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Video of the US military successfully testing an intercontinental ballistic missile

On Wednesday, the United States Air Force Global Strike Command (AFGSC) announced that it had successfully test-fired an unarmed Minuteman III intercontinental ballistic missile, equipped with atmospheric entry, from Vandenberg Space Force Base in California. This represents the readiness, lethality and effectiveness of the US nuclear force, the AFGSC said in a press release.

On August 11, 2021, the US military successfully test-fired an intercontinental ballistic missile. (US Space Force photo by Michael Peterson)

This test-launched intercontinental ballistic missile was equipped with an “atmospheric penetration aircraft installed by the Hi Fidelity Test Council”. Before striking the waters near Kwajalein Atoll, in the Marshall Islands, some 4,200 miles (about 6,758 km), it detonated conventional (i.e. non-nuclear) explosives.

According to the press release, these tests verified the accuracy and reliability of the US intercontinental ballistic missile weapon system. It also provides valuable data to ensure the safe, reliable and effective continuation of nuclear deterrence.

“America’s nuclear enterprise is the cornerstone of the security architecture of the free world,” said Omar Colbert, commander of the 576th Test Squadron. “Today’s test launch is just one example of how our National Intercontinental Ballistic Missile Fleet demonstrates the operational readiness and reliability of weapons systems. This also allows us to demonstrate the great capabilities of American pilots.”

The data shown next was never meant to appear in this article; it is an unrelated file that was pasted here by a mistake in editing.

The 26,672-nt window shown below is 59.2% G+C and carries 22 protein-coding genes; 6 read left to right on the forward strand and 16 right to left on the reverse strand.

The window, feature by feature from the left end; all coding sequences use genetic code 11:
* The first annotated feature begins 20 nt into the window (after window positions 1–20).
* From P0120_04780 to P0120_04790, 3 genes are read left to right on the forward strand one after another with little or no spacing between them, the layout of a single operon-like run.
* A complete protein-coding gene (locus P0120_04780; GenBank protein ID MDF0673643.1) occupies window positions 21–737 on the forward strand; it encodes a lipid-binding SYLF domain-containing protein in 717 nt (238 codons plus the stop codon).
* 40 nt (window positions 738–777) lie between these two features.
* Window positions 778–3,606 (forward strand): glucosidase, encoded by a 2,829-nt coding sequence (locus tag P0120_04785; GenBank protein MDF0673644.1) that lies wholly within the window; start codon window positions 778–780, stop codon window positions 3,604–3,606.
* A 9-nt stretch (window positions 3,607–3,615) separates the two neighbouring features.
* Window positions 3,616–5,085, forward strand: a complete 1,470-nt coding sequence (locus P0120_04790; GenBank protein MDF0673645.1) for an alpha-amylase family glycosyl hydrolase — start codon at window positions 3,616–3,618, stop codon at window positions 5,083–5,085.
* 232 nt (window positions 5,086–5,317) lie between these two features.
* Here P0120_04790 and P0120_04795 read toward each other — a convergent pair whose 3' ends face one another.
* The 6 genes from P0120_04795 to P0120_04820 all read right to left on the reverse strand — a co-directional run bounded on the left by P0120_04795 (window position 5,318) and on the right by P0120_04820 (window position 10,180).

This test launch is the culmination of months of preparation, involving many government partners. The Air Force personnel performing this important task are among the most well trained and educated in the Air Force.

Pilots from the US Air Force’s 341st Missile Squadron, 90th Missile Squadron, and 91st Missile Squadron were selected as the task force to support the launch. The bases of these three missile squadrons remain on alert 24 hours a day throughout the year and are responsible for monitoring US intercontinental ballistic missile activities.

Aaron Boudreau, Commander of Task Force Aaron Boudreau, stated that the United States does not intend to use these tests as a response to tensions in the region. The test launch schedule was developed 5 years ago, the related preparations were also made 6 months to 1 year before launch.

“Our task force consists of experts from all three Missile Squadrons. They have shown incredible initiative and flexibility to overcome unforeseen challenges during this global pandemic (COVID-19),” said Boudreau.

However, this test launch in the Pacific region comes at a time when the leadership of the US Air Force and the Department of Defense is increasingly emphasizing that the Chinese Communist Party (CCP) has caused a threats in the region.

Researchers at the James Martin Center for Nuclear Nonproliferation Research in California, USA, analyzed commercial satellite images. They found 119 construction sites near Yumen City, Gansu Province, whose characteristics are consistent with the CCP’s existing missile launch facilities.

According to Jeffrey Lewis, a nuclear weapons expert and director of the East Asian Nuclear Proliferation Program at the Center for this Research, said the construction works show that the CCP is trying to convince people. about its nuclear deterrent. He described the scale of the project as “incredible.”

In response, U.S. Air Force leaders emphasized that the United States needed to modernize its nuclear missiles.

On August 10, Michael J. Lutton, the 20th commander of the US Air Force, said in a video event at the Mitchell Institute of Aeronautics and Astronautics: “I believe modernization is an important part important in it, isn’t it? Modernization is an important part of countering nuclear proliferation.”

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